3) regulated secretion pathway, vesicles dock with plasma membrane but arent releeased intil an extracellular signal causes them to be. food is eaten which signals for the pancreas to releas degradative enzymes into the gut


discuss variety in mitochondria genomes

the genome is varied between kingdoms but within a kingdom species have similarly organised mitochondria


how many copies of mitochondrial genome are in each cell

many; there are many mitochondria per cell


how is mitochondrial DNA inherited



what are some abnormal features of mitochondrial DNA

extensive RNA editing
abnormal genetic code


how many gene coding proteins do eukaryotes have, what do these genes code for

5 to 60
they code for membrane enzymes that are needed for electron transport and ATP synthesis, ribosomal RNA


recall the michaelis mention equation

V=kmax x s/Km + s


discuss the differences between first order and second order reactions

first order reactions have one reactant, second order reactions have 2 reactants


what are the assumptions of michaelis menton kinetics

only occours if theres an excess of substrate

if the concentration of P is low then the back reaction is insigignificant

only applies if one substrate concentraion is varied at a time


discuss the difference between reversible and irriversable enzyme inhibitors

reversable inhibitors bind and then dissociate
a)competitive inhibitors compete for the active site, dont change Vmax but increase the Km

b)non competitive inhibitors bind to sites other than the active site, decrease the Km but the Vmax remains unchanged

c)mixed inhibitors effect both the Km and Vmax

irriversible inhibitors bind covalently and dont dissociate


what must a competitive inhibitor have to be to be competitive

present at a higher concentration than the Ki (how tightly the inhibitor binds to the substrate)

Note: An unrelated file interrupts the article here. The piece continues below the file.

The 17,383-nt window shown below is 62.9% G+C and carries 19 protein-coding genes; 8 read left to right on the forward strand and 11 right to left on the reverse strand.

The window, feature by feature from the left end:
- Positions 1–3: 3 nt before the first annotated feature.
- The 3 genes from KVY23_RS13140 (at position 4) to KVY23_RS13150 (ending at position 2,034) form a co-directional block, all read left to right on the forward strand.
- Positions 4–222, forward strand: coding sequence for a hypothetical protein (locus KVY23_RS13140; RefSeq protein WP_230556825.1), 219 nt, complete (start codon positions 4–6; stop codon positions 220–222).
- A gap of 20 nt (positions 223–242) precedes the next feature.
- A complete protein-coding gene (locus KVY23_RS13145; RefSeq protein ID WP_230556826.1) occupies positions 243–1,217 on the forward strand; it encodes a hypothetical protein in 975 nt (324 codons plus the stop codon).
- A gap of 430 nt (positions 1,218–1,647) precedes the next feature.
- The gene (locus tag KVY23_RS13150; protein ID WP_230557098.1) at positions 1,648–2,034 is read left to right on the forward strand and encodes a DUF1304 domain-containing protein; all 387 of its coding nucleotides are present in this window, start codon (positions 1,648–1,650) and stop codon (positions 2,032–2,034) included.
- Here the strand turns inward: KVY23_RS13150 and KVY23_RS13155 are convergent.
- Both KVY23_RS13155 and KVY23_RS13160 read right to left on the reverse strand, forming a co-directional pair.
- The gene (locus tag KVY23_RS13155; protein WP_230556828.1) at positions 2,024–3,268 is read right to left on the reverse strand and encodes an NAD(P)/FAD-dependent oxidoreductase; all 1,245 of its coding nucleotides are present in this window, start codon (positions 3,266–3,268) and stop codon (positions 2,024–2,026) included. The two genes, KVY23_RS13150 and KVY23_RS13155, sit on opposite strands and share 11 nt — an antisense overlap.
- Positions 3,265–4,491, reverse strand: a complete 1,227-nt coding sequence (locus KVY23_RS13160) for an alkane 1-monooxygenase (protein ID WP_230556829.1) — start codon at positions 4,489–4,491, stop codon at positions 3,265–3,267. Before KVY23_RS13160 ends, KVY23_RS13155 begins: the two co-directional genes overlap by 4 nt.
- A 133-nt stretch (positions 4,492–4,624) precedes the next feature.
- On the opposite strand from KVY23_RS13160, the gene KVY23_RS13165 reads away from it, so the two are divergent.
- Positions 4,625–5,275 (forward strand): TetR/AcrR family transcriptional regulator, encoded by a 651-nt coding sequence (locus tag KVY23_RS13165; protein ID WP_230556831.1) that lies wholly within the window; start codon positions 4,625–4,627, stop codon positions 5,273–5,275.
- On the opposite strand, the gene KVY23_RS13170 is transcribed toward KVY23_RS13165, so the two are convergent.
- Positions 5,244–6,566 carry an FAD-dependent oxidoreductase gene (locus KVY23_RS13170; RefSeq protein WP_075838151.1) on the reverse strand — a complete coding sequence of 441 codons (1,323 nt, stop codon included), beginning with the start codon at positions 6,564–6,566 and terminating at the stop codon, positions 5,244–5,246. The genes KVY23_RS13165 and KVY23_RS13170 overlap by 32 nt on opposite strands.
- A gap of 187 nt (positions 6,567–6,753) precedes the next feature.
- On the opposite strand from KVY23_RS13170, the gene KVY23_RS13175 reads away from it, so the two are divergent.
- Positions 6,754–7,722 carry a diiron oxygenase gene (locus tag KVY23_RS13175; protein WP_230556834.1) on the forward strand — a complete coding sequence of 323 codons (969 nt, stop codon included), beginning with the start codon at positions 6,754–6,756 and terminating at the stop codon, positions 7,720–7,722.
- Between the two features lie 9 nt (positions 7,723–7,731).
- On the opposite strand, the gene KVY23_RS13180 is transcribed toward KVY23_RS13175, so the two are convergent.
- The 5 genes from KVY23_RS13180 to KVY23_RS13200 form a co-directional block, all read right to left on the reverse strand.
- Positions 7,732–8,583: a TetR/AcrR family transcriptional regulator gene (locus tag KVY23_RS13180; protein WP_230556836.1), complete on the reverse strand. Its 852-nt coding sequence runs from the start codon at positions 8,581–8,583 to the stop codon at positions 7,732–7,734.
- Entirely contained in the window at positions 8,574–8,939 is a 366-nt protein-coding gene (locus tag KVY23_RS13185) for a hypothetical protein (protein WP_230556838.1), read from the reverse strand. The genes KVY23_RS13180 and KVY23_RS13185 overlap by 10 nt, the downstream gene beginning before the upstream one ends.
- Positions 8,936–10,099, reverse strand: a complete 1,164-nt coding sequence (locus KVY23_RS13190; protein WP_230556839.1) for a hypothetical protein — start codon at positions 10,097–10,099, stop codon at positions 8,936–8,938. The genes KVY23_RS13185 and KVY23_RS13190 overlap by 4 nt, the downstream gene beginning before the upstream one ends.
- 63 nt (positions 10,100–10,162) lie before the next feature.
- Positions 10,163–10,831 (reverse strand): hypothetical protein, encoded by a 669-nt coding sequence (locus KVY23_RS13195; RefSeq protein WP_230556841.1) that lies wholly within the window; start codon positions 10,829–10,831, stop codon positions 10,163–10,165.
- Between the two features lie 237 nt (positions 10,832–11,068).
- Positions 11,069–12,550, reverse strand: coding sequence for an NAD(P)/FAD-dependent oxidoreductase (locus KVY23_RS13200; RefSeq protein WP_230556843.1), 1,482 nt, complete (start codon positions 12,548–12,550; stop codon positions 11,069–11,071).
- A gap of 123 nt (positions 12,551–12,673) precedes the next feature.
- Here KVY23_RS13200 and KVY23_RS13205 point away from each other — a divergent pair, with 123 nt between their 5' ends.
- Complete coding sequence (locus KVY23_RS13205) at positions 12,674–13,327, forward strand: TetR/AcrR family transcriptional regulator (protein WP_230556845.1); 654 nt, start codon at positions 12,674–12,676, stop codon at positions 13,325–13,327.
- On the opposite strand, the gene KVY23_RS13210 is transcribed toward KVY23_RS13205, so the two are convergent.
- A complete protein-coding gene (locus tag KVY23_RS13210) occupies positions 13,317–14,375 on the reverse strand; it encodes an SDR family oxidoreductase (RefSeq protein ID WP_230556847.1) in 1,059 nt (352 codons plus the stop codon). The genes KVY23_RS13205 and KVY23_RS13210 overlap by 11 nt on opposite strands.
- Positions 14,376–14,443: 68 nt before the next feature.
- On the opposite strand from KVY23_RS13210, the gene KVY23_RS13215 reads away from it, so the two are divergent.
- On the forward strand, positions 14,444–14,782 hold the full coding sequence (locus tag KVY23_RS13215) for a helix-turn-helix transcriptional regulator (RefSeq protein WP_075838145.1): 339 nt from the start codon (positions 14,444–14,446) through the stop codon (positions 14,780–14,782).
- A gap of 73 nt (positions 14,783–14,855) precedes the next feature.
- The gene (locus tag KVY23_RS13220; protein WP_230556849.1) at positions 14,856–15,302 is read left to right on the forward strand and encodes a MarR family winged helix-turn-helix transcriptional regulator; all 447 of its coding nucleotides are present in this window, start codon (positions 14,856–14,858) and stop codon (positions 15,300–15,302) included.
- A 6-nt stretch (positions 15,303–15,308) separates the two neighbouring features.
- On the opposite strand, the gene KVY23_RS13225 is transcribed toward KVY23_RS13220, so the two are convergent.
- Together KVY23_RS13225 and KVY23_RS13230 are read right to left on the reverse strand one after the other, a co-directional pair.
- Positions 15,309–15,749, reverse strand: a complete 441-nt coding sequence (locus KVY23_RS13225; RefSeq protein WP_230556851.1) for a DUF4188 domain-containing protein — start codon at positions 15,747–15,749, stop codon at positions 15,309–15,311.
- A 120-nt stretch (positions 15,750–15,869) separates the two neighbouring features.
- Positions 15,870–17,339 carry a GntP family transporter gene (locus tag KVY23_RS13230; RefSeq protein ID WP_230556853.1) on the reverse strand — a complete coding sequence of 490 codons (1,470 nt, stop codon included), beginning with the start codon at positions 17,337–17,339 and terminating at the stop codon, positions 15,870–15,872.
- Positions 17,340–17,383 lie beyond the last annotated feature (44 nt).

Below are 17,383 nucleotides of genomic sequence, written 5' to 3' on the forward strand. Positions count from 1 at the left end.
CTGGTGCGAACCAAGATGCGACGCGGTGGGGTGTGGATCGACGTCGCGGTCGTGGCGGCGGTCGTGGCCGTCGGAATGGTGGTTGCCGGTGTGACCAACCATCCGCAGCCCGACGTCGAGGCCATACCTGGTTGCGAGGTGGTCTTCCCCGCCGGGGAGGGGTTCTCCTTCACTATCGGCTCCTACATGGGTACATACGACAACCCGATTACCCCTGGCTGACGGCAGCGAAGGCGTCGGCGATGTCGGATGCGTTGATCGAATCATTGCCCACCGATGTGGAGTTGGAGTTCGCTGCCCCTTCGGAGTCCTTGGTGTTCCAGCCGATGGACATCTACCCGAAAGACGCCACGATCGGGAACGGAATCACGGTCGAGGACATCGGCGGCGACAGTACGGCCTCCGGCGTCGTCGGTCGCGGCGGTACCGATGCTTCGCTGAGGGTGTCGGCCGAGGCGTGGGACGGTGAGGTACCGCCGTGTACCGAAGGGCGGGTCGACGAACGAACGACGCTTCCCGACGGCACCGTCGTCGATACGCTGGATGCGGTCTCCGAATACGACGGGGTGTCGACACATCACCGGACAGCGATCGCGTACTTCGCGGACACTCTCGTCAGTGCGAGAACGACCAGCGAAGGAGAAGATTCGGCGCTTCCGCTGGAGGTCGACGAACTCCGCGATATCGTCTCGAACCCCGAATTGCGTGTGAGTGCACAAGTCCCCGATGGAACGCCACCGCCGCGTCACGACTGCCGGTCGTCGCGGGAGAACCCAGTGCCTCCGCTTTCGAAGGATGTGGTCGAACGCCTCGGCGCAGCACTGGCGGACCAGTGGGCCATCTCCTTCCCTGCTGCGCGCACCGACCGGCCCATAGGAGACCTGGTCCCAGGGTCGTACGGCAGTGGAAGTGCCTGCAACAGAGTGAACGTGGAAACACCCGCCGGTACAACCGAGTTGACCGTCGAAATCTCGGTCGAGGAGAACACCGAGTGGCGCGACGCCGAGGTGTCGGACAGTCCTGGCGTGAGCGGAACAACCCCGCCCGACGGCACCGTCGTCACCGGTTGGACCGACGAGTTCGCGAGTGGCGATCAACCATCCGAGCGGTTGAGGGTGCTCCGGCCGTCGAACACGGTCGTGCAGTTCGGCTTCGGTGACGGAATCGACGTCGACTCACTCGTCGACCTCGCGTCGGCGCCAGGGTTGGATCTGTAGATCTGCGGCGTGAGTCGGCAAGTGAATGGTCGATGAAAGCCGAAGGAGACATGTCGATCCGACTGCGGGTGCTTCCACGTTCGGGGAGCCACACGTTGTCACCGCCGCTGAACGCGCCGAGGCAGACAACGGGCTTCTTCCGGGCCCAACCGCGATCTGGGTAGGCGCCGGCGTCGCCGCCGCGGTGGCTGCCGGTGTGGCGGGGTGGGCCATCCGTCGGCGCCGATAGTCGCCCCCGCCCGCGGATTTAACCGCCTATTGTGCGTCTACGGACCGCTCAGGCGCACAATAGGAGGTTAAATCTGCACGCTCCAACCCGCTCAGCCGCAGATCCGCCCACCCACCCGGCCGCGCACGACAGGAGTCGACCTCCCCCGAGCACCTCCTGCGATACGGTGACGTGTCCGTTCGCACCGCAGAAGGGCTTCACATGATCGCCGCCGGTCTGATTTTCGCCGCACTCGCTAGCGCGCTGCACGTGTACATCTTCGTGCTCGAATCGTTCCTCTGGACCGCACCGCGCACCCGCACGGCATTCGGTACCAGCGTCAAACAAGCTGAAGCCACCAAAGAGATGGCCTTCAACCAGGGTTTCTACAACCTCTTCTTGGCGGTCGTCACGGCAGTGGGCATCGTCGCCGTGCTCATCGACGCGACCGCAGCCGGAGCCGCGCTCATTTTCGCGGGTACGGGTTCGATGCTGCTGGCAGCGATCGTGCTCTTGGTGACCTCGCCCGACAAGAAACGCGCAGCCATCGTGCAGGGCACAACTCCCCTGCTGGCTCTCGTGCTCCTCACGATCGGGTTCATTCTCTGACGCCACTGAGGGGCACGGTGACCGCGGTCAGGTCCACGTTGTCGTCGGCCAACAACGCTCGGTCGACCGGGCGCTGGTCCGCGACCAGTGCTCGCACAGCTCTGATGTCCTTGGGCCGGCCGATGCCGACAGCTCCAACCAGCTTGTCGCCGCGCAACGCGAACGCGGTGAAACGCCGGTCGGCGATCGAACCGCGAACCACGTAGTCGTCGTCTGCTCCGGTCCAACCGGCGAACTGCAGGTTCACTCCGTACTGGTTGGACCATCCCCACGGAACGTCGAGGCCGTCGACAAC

what is the intermediate molecule formed during an enzyme reaction

what does formation of a transition state require

how does an enzyme speed up rate of reaction

transition state

requires activation energy]]decreases activation energy required which makes rate of reaction quicker


how does the enzyme lower activation energy

orienting substrates in a way that encourages a reaction to occour between them

rearrangeing the electrons in the substarte to create positive and negative charges that encourage a reactin to occour

straining the substrate and forcing it into a shape closer to the transition state

forming covalent bonds with the substarey


discuss some charcateristics of the active site

the substrate fits tightly into it

often span multiple domains (polypeptides)


what molecule is often bound to the active site cleft and helps with catalysis



what is one example of a coenzyme

zinc ions


what is the function of lysozyme

it is a defensive enzyme which performs hydrolysis of the petidoglycan compound found in bacterial cell walls


discuss how lysozyme lowers activation energy when hydrolysing peptidoglycan

it strains peptidoglycan and changes its conformation


which amino acid in lysozyme donates a proton to sugar bonds in peptidoglycan and which amino acid then breaks the bond between 2 sugars

glutamtic acid35
aspartic acid 52


what happens if there is a mutation to the glutamic acid35 and aspartic acid52

the enzymes activity is greatly reduced


what is the rossmann fold

a binding domain for NAD+ that is present in many dehydrogenase enzymes


where does cyclin bind to Cdk enzymes

binds between an alpha and a beta domain, pushes them apart and exposes an ATP binding site


apart from synthesis and degradation of cyclin, what also changes Cdk activity during the cell cycle

phosphorylation and dephosphorylation of Cdk


which genes prevents premature cell division

RB1 gene/protein. stops stranscription of G1/S cyclin and s cyclin so cell doesnt enter DNA synthesis stage


what is the name of the primary hsp70 in the ER lumen

which two chaperons help it with misfolded proteins,

how do these 2 recognise mis folded protein


calnexin and calreticuin

glucose added to end of the oligosaccaride